Busy day at AOL: The company announced its acquisition of web video distributor 5Min and the TechCrunch network of websites, which are among the leading providers of technology news, information and analysis. Without doubt, AOL is making content a priority in its internal development as well as in its acquisition strategy.
Today, I had the opportunity to discuss this today with David Eun, president of AOL Media and Studios who agreed that this is one of the company’s primary focuses because, “This is the era where content will differentiate companies in the consumer internet space.” While he points out that AOL is “equal parts a technology company and a media company,” he says that so many companies are building platforms today and that AOL will distinguish itself through its content—and ability to scale and deliver, both to consumers and advertisers.
Certainly, the company has been enhancing its content offerings internally—such as the recently announced Project Devil and re-launched Movie Phone product—to, as Eun put it “enhance the way mobile advertizing and content work together … Here at AOL we produce a lot of content on our own, and we monetize a lot of it.” And, regarding its recent enhancements of video content provision through the acquisition of StudioNow and 5Min, he says, “from a consumer and sales growth standpoint, video is a big part of the future.”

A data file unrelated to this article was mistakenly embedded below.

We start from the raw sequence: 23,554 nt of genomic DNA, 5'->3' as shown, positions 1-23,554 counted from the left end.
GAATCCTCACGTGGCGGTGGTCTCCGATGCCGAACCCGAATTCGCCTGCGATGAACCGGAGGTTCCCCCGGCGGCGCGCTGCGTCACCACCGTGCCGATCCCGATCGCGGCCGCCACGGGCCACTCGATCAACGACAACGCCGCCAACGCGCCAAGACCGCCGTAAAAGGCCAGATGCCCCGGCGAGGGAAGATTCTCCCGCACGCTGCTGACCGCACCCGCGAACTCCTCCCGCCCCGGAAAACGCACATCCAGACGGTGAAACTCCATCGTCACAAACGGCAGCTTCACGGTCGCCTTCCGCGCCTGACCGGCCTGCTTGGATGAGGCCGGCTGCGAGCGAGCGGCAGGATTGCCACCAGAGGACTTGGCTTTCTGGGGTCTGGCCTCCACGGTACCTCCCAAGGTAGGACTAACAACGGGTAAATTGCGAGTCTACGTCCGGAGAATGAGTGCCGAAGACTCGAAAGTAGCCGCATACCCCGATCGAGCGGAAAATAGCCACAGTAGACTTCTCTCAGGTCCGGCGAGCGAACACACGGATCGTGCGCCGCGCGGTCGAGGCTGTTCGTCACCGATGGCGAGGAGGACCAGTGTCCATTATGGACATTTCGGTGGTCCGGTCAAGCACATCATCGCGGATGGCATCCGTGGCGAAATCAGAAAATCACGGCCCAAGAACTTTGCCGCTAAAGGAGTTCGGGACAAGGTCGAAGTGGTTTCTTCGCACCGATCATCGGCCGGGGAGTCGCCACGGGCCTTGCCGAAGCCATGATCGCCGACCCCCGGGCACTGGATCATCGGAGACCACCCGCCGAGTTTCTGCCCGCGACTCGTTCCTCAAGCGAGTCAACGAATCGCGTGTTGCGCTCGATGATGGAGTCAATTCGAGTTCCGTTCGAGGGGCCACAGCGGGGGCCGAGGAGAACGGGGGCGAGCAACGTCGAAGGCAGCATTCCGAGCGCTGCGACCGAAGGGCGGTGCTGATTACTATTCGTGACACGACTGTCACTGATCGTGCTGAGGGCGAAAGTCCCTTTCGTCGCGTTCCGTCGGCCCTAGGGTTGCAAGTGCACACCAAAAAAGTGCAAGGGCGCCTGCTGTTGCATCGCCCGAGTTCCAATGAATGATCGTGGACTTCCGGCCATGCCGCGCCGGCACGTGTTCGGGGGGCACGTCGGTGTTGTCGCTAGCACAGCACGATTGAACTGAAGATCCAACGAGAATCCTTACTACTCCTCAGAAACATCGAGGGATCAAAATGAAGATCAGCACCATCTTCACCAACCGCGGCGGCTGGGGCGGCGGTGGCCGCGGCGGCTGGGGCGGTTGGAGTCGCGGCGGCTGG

Alluding to “lessons learned from [his] YouTube days,” Eun says “We’re thinking about content in lots of different ways, so you can create destination experiences and present video in specific place such as a channel or site.” And the company certainly is thinking about content in diverse ways, given the acquisition of two such different companies announced in the same day.
Of the TechCrunch purchase, Eun says it “reflects not just our bet on content as part of our turn around, but the importance of technology, in particular young influencers, a demo we have prioritized. With our site Engadget, and now with TechCrunch you have very focused talented journalists focused on a specific space. However, despite the success of Engadget under AOL, there was immediate speculation about what would be in it for TechCrunch (other than a formidable pay day).
According to Eun, “We have acquired TechCrunch because they do what they do really well and we don’t want to mess with that secret sauce. But there are things we can do to help them scale and grow. This is a way for them to leverage us, frankly.”
Eun’s comment about “young influencers” hints at a strategy to rehabilitate the AOL brand by invigorating it with some of the hippest names in web media such as TechCrunch founder and co-editor Michael Arrington. Eun says, “It is all about the people, we’ll bathe them in technology and distribution, but it is all about the talent and the voice.”
He also believes that “The culture at AOL is changing pretty significantly…That said, we do plan on understanding that they are distinct and we absolutely want them to maintain editorial independence.” Ultimately, he says the goal is to continue to push and think about how to create better and more content that is great, we want to bring people to AOL who wouldn’t have thought of coming to us.”